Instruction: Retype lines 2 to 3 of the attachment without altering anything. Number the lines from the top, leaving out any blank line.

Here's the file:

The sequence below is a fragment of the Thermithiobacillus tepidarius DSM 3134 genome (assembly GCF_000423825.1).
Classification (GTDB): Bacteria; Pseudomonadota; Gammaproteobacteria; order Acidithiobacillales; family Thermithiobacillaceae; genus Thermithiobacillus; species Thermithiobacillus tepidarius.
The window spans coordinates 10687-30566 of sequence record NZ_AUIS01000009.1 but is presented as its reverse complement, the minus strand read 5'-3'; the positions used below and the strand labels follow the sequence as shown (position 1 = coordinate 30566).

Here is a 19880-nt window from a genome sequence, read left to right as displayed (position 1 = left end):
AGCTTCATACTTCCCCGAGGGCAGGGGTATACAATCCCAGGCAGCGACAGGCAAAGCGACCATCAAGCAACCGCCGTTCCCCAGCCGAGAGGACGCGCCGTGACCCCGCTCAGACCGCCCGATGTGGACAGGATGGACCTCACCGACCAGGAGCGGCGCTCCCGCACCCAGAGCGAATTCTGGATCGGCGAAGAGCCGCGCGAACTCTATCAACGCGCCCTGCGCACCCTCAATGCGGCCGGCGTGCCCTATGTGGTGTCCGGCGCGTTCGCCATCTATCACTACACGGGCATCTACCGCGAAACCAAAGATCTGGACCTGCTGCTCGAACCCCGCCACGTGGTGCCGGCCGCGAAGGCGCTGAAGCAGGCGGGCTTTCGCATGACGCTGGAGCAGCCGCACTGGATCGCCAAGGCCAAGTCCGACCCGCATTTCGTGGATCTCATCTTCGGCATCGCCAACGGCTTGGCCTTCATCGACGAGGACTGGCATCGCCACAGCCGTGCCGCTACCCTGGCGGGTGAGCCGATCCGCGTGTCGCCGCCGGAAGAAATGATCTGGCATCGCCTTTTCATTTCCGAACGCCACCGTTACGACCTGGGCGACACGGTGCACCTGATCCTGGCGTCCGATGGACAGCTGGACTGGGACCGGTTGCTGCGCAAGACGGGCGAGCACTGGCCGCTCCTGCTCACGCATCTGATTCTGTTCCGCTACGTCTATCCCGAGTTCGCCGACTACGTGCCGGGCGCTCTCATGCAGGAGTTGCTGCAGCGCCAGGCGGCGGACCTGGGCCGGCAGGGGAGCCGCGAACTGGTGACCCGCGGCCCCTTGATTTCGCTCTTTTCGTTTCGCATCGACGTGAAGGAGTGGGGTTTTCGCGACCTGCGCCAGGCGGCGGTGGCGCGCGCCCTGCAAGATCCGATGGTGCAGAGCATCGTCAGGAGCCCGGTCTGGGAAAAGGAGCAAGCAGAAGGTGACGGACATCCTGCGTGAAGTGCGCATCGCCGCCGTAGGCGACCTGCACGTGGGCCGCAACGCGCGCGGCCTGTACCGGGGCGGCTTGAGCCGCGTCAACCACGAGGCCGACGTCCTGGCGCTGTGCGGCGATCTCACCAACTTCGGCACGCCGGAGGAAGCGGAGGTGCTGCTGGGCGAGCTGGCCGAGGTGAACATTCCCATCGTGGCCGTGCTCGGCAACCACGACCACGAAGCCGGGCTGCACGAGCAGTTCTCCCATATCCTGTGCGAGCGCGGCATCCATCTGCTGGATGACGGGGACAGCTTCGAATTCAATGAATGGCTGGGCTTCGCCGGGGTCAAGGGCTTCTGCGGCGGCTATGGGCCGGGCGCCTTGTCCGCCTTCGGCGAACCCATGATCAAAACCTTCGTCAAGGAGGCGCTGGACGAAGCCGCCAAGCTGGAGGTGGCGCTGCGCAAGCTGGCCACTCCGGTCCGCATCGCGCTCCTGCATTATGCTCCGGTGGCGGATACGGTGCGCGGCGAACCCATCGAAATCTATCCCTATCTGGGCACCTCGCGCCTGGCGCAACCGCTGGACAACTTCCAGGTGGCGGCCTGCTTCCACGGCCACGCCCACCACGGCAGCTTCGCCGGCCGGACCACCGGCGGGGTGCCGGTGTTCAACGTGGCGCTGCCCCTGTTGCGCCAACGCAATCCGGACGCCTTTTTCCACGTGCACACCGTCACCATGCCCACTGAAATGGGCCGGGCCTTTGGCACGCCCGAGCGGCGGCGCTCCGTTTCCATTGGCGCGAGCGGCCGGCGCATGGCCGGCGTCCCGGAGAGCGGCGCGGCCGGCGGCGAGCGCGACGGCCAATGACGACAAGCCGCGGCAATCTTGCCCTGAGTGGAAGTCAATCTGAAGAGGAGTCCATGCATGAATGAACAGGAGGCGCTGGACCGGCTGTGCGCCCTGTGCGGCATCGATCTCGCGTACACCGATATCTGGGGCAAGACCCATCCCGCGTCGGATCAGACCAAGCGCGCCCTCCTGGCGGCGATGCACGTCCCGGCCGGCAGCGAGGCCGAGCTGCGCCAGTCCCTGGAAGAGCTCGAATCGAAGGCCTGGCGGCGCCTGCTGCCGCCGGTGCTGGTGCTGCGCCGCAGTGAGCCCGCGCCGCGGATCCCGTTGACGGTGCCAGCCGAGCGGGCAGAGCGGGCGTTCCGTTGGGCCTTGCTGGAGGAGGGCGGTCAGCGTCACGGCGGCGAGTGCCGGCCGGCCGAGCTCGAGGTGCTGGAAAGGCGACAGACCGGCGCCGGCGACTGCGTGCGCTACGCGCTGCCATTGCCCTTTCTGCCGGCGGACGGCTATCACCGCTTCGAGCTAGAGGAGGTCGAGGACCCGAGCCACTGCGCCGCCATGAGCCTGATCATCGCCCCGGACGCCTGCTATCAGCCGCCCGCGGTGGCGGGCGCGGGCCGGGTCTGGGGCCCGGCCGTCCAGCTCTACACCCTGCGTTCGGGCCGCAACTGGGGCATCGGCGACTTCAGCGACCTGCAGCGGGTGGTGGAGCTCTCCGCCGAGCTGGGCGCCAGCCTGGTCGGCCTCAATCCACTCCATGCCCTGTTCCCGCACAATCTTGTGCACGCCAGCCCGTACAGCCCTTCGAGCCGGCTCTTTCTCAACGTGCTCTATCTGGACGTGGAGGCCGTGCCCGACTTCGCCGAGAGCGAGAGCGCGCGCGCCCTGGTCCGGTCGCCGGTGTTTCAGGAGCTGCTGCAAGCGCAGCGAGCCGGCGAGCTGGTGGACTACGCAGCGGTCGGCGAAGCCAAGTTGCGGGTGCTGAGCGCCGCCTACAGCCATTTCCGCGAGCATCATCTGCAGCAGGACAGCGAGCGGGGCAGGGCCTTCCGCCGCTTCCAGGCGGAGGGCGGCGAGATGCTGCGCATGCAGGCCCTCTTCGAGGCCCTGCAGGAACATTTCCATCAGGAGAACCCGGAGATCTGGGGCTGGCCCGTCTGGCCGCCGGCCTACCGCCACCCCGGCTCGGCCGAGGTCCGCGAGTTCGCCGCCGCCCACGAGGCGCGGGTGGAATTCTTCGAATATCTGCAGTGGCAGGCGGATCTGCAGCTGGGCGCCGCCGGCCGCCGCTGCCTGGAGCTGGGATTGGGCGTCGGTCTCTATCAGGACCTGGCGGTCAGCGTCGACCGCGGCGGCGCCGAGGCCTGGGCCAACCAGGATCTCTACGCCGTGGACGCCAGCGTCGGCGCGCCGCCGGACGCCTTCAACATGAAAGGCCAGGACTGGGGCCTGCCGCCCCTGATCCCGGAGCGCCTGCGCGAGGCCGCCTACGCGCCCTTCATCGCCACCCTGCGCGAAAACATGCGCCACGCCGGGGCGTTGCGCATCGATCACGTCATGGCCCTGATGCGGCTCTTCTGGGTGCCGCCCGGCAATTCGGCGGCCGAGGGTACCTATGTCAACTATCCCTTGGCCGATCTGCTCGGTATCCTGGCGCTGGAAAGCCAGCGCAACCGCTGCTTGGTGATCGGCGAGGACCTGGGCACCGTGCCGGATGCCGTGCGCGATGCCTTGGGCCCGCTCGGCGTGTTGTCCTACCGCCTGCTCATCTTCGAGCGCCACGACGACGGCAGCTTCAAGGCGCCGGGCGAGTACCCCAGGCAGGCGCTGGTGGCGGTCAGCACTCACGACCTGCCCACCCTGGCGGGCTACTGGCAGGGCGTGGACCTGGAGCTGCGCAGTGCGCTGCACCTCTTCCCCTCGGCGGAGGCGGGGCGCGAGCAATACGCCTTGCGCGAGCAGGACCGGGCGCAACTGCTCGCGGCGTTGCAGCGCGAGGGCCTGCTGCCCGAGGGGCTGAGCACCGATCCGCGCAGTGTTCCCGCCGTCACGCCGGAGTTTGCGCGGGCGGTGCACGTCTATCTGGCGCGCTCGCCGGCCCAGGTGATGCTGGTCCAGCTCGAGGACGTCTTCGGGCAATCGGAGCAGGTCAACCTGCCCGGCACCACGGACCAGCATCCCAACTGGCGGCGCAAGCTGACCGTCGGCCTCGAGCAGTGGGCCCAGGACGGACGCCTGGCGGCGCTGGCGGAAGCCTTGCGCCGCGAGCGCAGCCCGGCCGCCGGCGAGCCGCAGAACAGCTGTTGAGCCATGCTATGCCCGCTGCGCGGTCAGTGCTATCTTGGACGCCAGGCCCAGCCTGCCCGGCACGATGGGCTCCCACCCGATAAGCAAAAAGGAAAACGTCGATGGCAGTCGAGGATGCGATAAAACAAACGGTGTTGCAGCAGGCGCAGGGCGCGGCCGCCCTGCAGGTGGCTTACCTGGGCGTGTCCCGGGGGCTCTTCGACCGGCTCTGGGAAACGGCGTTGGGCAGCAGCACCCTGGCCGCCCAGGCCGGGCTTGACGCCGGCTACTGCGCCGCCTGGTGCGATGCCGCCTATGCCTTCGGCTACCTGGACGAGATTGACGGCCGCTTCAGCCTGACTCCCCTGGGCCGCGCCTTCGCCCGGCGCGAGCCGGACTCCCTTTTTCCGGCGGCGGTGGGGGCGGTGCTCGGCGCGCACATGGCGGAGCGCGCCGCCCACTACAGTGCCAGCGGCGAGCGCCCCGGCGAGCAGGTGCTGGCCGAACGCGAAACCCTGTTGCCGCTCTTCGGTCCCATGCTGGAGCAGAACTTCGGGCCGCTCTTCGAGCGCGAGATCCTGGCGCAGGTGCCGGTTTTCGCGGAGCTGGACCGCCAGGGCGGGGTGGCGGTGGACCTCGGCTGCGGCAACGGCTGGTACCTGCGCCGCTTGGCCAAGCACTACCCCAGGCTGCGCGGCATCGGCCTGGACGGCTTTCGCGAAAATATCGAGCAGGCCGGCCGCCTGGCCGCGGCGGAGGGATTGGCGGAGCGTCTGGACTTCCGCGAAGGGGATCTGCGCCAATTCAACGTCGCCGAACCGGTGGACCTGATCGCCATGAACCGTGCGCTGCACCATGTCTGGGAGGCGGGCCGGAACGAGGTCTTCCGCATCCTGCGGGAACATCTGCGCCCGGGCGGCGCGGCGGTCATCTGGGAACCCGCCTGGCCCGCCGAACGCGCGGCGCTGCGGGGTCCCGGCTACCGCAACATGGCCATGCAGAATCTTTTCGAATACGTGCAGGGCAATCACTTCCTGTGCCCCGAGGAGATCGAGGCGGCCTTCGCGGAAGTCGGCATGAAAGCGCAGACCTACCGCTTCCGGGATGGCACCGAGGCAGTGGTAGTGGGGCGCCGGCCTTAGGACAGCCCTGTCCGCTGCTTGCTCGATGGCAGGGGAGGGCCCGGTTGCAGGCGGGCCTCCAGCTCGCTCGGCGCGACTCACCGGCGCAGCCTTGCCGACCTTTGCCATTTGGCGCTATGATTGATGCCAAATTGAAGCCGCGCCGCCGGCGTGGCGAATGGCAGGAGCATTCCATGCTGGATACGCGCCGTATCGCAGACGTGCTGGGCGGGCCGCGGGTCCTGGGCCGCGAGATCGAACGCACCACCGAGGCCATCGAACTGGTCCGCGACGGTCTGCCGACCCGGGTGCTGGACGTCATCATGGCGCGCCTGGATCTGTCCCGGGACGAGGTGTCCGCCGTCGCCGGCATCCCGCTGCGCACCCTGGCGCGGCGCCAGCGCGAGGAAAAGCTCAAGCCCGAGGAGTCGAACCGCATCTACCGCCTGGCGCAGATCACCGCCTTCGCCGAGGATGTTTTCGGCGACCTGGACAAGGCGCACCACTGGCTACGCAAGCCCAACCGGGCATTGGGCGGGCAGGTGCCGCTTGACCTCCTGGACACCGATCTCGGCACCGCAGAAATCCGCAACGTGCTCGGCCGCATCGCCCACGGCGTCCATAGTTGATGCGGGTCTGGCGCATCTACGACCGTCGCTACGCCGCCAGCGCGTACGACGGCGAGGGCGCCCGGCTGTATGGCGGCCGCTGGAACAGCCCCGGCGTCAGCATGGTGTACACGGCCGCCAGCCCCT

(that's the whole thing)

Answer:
Classification (GTDB): Bacteria; Pseudomonadota; Gammaproteobacteria; order Acidithiobacillales; family Thermithiobacillaceae; genus Thermithiobacillus; species Thermithiobacillus tepidarius.
The window spans coordinates 10687-30566 of sequence record NZ_AUIS01000009.1 but is presented as its reverse complement, the minus strand read 5'-3'; the positions used below and the strand labels follow the sequence as shown (position 1 = coordinate 30566).